Conspiracy Channel OAN Pouts More, Sues DirecTV For Kicking It To The Curb
from the good-luck-with-that dept
Back in January DirecTV finally decided to axe OAN, the conspiracy and fantasy channel, from its cable lineup. The decision came just three months or so after a blockbuster report showed that AT&T not only helped fund and set up the “news” outlet, but it came up with the idea. OAN has been notorious for spreading false claims ranging from non-existent election fraud to the false claim that COVID was developed in a North Carolina lab as part of a government plot.
OAN didn’t respond well. It first freaked out and had its “reporters” attack a minority AT&T board member in a bid to try and make it seem like the decision was both racial and political. Now OAN has filed a lawsuit against DirecTV, in which it (of course) plays the victim:
“This is an action to redress the unchecked influence and power that Defendants have wielded in an attempt to unlawfully destroy an independent, family-run business and impede the right of American television viewers to watch the news media channels and programs of their choice,”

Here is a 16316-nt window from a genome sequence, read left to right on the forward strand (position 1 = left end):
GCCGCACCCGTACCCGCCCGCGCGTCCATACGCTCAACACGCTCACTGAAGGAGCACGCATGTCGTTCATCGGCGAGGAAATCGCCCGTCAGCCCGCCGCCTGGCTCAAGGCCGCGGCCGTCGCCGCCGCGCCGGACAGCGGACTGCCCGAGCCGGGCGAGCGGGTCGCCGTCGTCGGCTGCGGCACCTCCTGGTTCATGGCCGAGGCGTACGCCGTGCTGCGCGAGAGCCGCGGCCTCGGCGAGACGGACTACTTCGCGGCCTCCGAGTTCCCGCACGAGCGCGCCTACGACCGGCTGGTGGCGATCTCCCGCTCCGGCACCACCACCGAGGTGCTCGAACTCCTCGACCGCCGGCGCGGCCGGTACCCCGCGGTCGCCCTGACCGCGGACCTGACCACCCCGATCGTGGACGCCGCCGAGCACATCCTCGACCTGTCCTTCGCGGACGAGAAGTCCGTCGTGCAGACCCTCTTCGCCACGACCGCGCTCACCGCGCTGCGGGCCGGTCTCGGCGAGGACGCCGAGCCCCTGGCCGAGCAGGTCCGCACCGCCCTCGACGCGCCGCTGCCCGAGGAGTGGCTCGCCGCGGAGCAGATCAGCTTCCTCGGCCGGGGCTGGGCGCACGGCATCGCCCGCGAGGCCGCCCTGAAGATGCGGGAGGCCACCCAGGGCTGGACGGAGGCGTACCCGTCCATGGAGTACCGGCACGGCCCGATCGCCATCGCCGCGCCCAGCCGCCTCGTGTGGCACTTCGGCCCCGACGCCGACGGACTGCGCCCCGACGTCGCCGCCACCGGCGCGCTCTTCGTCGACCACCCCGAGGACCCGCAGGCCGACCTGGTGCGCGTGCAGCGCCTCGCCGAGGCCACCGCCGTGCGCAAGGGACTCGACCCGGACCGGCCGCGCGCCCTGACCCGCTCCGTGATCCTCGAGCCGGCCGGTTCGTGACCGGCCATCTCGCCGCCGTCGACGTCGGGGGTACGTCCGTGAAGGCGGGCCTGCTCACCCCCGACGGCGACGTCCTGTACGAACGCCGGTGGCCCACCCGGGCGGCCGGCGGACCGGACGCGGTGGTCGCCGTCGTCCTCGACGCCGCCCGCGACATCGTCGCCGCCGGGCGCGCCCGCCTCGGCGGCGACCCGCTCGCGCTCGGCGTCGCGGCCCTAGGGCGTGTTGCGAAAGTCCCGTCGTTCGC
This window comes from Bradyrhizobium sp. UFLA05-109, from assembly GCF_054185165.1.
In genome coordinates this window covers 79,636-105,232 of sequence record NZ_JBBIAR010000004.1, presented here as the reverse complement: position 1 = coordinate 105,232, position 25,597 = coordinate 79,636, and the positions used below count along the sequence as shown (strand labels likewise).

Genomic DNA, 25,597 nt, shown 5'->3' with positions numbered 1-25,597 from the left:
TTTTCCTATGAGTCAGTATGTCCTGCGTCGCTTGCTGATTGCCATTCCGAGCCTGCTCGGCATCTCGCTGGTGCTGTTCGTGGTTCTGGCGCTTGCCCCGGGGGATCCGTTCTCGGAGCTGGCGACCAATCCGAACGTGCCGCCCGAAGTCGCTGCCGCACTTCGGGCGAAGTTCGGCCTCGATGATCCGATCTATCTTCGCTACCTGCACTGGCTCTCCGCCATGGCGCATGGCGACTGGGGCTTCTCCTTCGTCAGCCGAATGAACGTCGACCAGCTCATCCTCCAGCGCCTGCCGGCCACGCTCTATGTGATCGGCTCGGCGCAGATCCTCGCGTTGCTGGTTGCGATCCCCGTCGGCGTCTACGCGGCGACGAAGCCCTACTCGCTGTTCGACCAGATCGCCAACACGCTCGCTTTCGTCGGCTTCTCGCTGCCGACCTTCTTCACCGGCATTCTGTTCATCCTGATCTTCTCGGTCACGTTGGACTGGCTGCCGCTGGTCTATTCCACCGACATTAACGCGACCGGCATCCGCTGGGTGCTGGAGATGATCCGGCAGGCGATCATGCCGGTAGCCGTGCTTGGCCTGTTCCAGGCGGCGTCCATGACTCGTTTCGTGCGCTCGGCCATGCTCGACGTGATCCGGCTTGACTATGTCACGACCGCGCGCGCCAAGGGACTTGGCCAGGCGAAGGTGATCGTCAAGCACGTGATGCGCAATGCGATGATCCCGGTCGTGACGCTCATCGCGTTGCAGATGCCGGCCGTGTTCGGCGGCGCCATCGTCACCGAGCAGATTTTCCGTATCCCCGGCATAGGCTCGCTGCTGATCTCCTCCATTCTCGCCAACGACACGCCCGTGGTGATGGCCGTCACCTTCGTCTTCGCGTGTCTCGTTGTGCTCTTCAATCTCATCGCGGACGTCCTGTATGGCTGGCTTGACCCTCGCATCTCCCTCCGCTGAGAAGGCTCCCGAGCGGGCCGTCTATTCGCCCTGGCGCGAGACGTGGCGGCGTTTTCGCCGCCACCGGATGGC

Accusing DirecTV, the fading satellite TV remnants of AT&T’s bungled media and video ad strategy, as having “unchecked influence and power” is pretty funny just as a baseline. AT&T’s been losing subscribers to streaming hand over fist, and is likely facing a short remaining life span. AT&T/DirecTV didn’t violate its carriage contract with OAN, it simply chose not to renew it, which is its right.
While Dallas-based AT&T executives did originally fund and come up with the idea for OAN, things have shifted dramatically for AT&T and DirecTV since OAN’s creation several years ago. The company’s $200 billion acquisitions of DirecTV and Time Warner flamed out spectacularly, forcing it to sell much of the assets to recoup its massive debt load as it backed away from its TV and video advertising ambitions and refocused on telecom.
That included selling off DirecTV into a new joint venture with private equity firm TPG Capital, which now has a 30 percent stake. With TPG Capital in the mix the company was simply less tolerant of the propaganda patty cake OAN is playing in ratio with the money they made off the extremely limited number of people that actually watched channel.
In the suit, OAN tries to claim that because OAN and the Herring family of channels still have an ad contract with AT&T’s former ad-arm Xandr (recently sold to Microsoft after AT&T bungled that at as well), it believed its carriage contract would be renewed. But again, there’s nothing illegal here.
As countless other U.S. cable programming makes clear, most cable and broadcast companies couldn’t care less about ethics, and would air pretty much anything they could get away with if it made them money, so the idea that DirecTV was somehow being vindictive or political doesn’t make sense, and OAN’s case doesn’t seem likely to gain much traction.